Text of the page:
The Girl Who Takes an Eye for an Eye
by David Lagercrantz

When the history of early 21st-century literature is laid down, Stieg Larsson’s Millennium trilogy deserves a mention, if only for its formidable sales, which made the books a genuine literary phenomenon.

Their success owed much to the Swedish writer’s capti­vating backstory: Larsson’s books were written in secret and only published after his tragically early death, aged 50, in 2004. Public obsession with his dark thrillers was also fuelled by his duelling heroes, Mikael Blomkvist and Lisbeth Salander.

The more cliched aspects of Blomkvist (he is not contem­porary crime’s first flawed, middle-aged detective who never­theless seems irresistible to women) were enlivened by his crusading day job in investigative journalism.

Salander, by contrast, truly earned the trilogy’s many headlines and film adaptations. A cyber-punk genius who might look more at home in a Prodigy video, she was vulnerable and tough, down-to-earth and utterly enigmatic.

Each of the original books’ titles includes the word “girl”: The Girl with the Dragon Tattoo, The Girl Who Played with Fire and The Girl Who Kicked the Hornet’s Nest. When Larsson’s publisher decided to expand the trilogy by employing best­selling author David Lagercrantz, also a Swede, “girl” remained central to the mystique of the brand.

In the case of The Girl Who Takes an Eye for an Eye, I wonder why they bothered. Where the trilogy’s opening title titillated elegantly enough, Lagercrantz’s sophomore outing strains clumsily for effect. His previous effort, The Girl in the Spider’s Web, was better, but neither is a patch on his other bestseller: I am Zlatan, the story of Sweden’s mercurial footballing genius Zlatan Ibrahimovic.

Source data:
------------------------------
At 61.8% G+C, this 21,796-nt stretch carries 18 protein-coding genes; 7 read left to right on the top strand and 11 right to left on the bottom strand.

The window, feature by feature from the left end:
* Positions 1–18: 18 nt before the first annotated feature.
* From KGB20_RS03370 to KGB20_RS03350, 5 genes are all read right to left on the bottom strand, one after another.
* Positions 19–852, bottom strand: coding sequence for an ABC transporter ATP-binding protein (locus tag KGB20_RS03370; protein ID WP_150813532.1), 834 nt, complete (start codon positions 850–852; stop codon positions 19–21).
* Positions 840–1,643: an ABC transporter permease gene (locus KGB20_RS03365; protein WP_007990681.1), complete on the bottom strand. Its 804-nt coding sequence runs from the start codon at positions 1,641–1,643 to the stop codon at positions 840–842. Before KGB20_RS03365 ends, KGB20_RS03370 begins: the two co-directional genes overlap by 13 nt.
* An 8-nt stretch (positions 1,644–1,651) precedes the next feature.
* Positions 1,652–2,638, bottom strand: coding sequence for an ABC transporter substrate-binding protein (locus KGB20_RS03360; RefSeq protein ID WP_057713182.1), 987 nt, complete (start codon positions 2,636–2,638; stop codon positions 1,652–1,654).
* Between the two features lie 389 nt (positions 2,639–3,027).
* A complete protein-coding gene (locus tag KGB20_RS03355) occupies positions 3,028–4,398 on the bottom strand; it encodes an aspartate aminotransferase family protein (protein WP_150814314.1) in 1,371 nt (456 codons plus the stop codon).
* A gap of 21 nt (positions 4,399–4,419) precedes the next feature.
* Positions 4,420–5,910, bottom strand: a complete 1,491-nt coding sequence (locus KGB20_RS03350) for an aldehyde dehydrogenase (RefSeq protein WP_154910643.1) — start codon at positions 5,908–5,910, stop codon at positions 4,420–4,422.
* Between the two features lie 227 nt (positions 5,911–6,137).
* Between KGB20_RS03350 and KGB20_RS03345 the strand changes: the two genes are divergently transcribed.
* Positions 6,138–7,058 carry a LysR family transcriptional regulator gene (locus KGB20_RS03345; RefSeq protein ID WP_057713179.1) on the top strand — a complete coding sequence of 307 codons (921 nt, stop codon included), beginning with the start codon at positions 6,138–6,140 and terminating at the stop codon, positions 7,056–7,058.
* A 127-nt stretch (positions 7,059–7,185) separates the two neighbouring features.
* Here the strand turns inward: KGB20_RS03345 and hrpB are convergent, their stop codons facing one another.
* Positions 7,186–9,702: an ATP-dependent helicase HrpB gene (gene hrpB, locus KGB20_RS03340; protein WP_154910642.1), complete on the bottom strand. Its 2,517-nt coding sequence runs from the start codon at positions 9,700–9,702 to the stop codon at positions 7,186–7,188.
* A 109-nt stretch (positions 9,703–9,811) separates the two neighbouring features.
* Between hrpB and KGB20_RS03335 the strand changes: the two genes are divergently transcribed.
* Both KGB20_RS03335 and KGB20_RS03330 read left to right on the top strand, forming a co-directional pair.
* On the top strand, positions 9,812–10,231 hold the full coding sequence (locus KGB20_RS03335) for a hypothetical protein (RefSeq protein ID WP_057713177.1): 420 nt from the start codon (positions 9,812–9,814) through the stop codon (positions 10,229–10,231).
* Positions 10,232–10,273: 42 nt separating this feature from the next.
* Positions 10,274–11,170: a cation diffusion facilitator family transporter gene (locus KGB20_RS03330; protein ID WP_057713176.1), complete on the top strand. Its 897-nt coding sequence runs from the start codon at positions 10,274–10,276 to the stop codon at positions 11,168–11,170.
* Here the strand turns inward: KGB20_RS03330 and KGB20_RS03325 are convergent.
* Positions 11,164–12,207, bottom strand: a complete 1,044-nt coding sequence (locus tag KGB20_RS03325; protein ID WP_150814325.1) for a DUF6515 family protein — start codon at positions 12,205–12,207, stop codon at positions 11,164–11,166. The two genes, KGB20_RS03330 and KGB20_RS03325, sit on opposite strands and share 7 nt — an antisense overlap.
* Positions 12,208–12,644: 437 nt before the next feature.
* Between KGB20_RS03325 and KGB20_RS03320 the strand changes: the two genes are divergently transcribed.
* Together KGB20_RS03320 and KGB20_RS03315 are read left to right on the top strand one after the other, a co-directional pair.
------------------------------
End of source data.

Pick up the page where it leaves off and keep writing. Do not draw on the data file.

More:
The fifth “girl” title prepares us for a novel of revenge and – through biblical allusion – aims for a grandeur that the unwieldy tongue-twister fails to match. Whatever will Lagercrantz try next? The Girl Who Went Out for a Pint of Milk, Forgot Her Keys and Had to Phone Her Best Friend to Borrow Her Spare Set in Order to Let Herself in Later that Afternoon?

The new novel’s beginning is similarly ponderous. Before we get to the action, there is a list of the main characters, and a slice of Swedish history about St George slaying (yes, you guessed it) a dragon. This return to basics informs a short prologue in which Holger Palmgren, Salander’s former guardian, visits her in prison. “Why is that dragon tattoo so important to you?” he asks. Salander, as is her wont, both answers and deflects the question, which haunts the rest of the book.

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Events of the previous novel landed Salander behind bars. Once again, she is both hero and villain, victim and perpetrator, and had “taken it upon herself to hide an eight-year-old autistic boy”, we are told. It was her refusal to cooperate with police that did for her. “No one disputed that she went to heroic lengths to save the child’s life,” Lagercrantz lectures.

Prison, it seems, suits Salander. “So long as she could keep on with her quantum physics and her workouts, it made no difference whether she was [there] or anywhere else,” the author writes, mixing silliness and bluntness. Yet our “girl” benefits considerably from the claustrophobic Flodberga prison for women: its corrupt, nasty atmosphere makes us root for her all over again, especially when Lagercrantz introduces a nemesis, “Benito” Andersson.